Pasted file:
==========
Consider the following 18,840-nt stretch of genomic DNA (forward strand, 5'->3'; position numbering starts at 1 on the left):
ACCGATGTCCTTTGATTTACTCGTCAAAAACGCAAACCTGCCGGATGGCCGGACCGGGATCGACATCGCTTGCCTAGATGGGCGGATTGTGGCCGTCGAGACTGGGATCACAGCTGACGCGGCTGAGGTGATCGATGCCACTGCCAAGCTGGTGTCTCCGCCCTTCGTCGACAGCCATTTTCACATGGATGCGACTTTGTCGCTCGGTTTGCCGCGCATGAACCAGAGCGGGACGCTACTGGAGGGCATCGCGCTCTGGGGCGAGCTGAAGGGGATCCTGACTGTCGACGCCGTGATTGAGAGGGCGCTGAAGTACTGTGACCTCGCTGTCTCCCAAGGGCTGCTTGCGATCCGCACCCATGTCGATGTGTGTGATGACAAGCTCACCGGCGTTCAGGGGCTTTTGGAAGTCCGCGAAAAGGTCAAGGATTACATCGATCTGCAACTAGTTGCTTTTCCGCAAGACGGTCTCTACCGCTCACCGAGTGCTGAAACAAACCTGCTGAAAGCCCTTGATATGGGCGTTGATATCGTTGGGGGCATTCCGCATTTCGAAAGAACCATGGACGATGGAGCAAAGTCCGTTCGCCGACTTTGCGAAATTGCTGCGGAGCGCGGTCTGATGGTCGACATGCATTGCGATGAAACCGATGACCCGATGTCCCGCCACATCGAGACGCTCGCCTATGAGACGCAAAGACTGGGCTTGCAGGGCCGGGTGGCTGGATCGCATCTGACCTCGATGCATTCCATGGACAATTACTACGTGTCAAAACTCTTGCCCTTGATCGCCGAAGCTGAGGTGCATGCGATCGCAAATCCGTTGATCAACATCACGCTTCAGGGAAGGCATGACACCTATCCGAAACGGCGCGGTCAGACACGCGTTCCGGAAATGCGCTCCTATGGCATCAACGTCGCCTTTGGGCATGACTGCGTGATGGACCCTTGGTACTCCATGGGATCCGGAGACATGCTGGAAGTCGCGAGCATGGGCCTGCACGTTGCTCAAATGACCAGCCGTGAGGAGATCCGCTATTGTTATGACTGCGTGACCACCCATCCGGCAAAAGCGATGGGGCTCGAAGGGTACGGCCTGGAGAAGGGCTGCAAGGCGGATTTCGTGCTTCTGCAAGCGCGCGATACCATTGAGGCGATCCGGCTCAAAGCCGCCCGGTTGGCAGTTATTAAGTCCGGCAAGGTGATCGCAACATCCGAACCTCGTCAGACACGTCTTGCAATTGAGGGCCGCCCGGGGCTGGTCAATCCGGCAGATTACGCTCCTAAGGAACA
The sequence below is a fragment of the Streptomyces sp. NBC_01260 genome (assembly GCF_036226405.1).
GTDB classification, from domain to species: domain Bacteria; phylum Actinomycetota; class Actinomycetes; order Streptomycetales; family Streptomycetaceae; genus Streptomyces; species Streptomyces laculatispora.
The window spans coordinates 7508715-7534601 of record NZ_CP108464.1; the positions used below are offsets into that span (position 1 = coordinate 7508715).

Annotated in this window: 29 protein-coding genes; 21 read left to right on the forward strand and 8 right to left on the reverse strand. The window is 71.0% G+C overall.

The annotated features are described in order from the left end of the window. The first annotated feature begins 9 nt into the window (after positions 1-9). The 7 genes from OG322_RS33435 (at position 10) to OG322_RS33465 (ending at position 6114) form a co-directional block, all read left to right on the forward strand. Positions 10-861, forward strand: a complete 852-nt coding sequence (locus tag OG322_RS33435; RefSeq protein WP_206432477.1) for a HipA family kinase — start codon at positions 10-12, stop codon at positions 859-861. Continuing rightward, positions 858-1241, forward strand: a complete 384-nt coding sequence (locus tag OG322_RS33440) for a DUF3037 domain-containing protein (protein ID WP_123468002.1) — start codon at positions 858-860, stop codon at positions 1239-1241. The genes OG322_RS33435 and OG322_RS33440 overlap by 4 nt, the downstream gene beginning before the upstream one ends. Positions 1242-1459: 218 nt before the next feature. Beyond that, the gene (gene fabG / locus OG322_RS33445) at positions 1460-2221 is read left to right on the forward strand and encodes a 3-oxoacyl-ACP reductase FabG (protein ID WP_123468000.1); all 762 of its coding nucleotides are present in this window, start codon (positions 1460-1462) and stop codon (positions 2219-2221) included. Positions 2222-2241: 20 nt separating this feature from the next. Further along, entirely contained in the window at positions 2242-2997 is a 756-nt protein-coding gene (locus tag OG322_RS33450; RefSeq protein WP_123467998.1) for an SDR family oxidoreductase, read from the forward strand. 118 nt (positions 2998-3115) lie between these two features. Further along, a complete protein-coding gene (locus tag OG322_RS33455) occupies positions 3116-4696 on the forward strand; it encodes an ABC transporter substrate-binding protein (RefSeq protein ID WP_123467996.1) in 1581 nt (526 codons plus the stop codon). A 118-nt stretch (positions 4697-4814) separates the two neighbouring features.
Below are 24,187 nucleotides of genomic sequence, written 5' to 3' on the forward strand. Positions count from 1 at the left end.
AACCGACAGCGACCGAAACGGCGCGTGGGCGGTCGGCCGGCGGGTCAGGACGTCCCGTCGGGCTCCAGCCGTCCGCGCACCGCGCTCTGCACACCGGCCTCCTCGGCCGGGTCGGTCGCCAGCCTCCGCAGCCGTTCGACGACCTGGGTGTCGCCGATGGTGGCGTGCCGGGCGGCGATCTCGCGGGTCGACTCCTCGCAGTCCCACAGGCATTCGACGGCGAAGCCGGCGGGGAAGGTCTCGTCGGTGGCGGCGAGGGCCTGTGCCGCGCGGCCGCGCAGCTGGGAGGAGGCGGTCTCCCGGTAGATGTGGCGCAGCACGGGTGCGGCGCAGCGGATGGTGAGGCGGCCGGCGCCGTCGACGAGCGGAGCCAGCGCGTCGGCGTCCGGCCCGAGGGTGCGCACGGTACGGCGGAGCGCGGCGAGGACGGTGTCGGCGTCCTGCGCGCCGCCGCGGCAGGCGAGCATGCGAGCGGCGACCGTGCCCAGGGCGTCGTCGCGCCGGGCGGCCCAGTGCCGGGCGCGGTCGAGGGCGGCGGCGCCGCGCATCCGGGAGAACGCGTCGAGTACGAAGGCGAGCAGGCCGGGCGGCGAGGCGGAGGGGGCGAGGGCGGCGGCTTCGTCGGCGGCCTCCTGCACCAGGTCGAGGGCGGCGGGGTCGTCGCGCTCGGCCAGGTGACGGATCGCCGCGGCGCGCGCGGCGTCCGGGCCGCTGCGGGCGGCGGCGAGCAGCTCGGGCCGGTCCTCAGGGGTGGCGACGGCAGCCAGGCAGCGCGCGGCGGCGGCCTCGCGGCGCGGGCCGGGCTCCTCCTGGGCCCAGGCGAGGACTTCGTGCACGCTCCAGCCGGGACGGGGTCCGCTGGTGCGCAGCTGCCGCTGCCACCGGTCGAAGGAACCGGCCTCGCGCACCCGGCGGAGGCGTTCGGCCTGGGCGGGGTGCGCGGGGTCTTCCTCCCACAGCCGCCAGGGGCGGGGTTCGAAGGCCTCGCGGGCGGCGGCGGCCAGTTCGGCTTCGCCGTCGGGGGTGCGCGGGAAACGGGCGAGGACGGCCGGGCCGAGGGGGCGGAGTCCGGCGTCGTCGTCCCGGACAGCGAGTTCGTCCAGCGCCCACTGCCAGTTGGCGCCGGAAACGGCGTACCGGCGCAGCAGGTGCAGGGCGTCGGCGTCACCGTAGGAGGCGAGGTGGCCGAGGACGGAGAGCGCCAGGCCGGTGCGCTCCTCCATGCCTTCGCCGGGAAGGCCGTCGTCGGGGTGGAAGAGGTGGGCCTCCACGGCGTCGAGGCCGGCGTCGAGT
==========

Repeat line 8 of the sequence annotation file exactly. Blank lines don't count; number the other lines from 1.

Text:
Below are 24,187 nucleotides of genomic sequence, written 5' to 3' on the forward strand. Positions count from 1 at the left end.